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On September 20th I turn forty-something. This birthday I’m contemplating past celebrations. Birthdays were small-big in my childhood home. We made a huge deal out of our birthdays by a single, small gesture – buying a cake with bright pink or purple or blue scrawled across the texture of the icing with several candles taking stand. We hunted for matches and with a bright orange-yellow flicker, a chorus of off-key birthday singing began. There were giggles and banter and family magic. Later, we’d cut the cake, one bite at a time and feed the birthday girl or boy. It’s this small-big memory that is raising its hand on the eve of this birthday and pushing me to consider what a privilege its been to inhabit another year with my family, friends and the space I call home.

These words yell in surround-sound : “I see me.” On this eve, I’m comforted by the mantra, I see me, through my perspective and am not viewing myself through the lens of another’s perception. It’s a quiet confidence of settling and sinking into what’s underneath my skin and embracing it. My telescope is fixed on how I interpret who I am – I arrive at my truths through my terms. This distinction is important because for years I spent evaluating who I was through another person’s reaction, whether it was an unkind glance, a harsh word or a lack of acknowledgement. In the last few years, I am cognizant about the role visible and invisible stories play in our lives, how much they skew behavior and learning that most of the time a person’s reaction has more to do with individual insecurities than anything I’ve done.

I’ve made a pact to hug the quiet. It might mean staying outside a little longer, breathing the air, observing the grace of the morning and the evening, learning to recognize in a given day so much is influx, but the gloaming of the sun, the blue blanket of the sky, the interchange between light and darkness are constant, consistent and universal.

Perhaps my paying attention to what’s constant is my yearning for consistency. I’m learning the value of one of my favorite quotes, “How we spend our days is, of course, how we spend our lives,” by Annie Dillard. In trying to live the breadth of those words, I intersect with a single powerful word – consistency. In an active effort to live an intentional life, I focus on what means the most to me and am striving to create time in my life to leave space for what fulfills me. It means exercising, writing, reading and engaging in a purposeful relationship with solitude. I’ve also found another surprising place for the word consistent. It’s what I look for in my relationships, especially in my friendships. The art of a good friendship, in my opinion, hinges on a consistent give and take in both words and action. With uncertainty coloring most of our days, we all seek the feeling of falling and knowing even when we aren’t looking our family and friends will catch our fall. I am asking the same of myself – instead of jumping to a conclusion, I am learning to ask, whether my actions rise to level of a rational and good person or friend.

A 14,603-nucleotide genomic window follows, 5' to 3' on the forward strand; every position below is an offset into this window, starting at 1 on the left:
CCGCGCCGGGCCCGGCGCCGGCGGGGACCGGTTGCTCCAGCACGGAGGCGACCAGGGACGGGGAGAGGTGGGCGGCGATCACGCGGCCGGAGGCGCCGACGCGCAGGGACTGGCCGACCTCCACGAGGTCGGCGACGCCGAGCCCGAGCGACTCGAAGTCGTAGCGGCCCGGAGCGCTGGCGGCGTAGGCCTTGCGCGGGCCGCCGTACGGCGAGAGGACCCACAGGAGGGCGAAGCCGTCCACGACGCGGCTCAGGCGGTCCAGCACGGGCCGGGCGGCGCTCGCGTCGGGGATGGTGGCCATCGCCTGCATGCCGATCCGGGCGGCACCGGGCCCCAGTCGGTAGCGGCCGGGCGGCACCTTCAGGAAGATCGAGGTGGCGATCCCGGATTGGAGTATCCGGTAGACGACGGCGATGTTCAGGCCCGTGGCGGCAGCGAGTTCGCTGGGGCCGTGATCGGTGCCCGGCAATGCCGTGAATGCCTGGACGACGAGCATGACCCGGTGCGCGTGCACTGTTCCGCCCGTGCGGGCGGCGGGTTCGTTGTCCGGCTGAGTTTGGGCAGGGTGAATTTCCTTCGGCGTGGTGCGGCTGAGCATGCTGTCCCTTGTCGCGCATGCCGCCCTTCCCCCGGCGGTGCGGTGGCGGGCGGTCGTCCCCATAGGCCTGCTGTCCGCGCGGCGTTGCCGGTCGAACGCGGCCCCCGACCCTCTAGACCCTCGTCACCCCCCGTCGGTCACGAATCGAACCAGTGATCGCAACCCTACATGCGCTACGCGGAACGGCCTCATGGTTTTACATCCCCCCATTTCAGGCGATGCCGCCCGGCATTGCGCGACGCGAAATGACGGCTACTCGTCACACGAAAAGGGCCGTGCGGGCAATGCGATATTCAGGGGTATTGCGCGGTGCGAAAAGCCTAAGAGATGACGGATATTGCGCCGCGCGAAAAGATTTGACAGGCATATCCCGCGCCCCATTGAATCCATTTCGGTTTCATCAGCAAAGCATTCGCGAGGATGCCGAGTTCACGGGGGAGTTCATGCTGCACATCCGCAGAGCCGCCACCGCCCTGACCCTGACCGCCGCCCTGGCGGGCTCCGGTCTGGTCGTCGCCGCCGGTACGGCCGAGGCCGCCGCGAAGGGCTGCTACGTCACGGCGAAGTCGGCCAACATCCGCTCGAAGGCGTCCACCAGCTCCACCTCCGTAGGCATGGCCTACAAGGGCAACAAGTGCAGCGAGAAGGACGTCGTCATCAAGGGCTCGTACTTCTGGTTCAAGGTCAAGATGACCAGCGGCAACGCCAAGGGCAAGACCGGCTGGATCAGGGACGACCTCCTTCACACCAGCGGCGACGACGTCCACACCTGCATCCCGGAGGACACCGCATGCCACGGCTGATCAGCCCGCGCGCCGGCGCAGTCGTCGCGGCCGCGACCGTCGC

I apologize for the confusion and ramble of this post. It’s a larger metaphor for midlife. The more I age, the less I seem to know. For now, I concentrate on my personal absolutes and what I do know. I know I am happier when I am in the middle of my small-big moments, whether it’s on a morning run, holding hands with my husband, teasing my mom and sister, witnessing my not-so-little-girl’s moments, a few hearty laughs with friends who not only know me, but get me too and contemplating how words fill the hollow spaces of my life.

So on this eve of my birthday, I am grateful. For all the small-big moments in my life.

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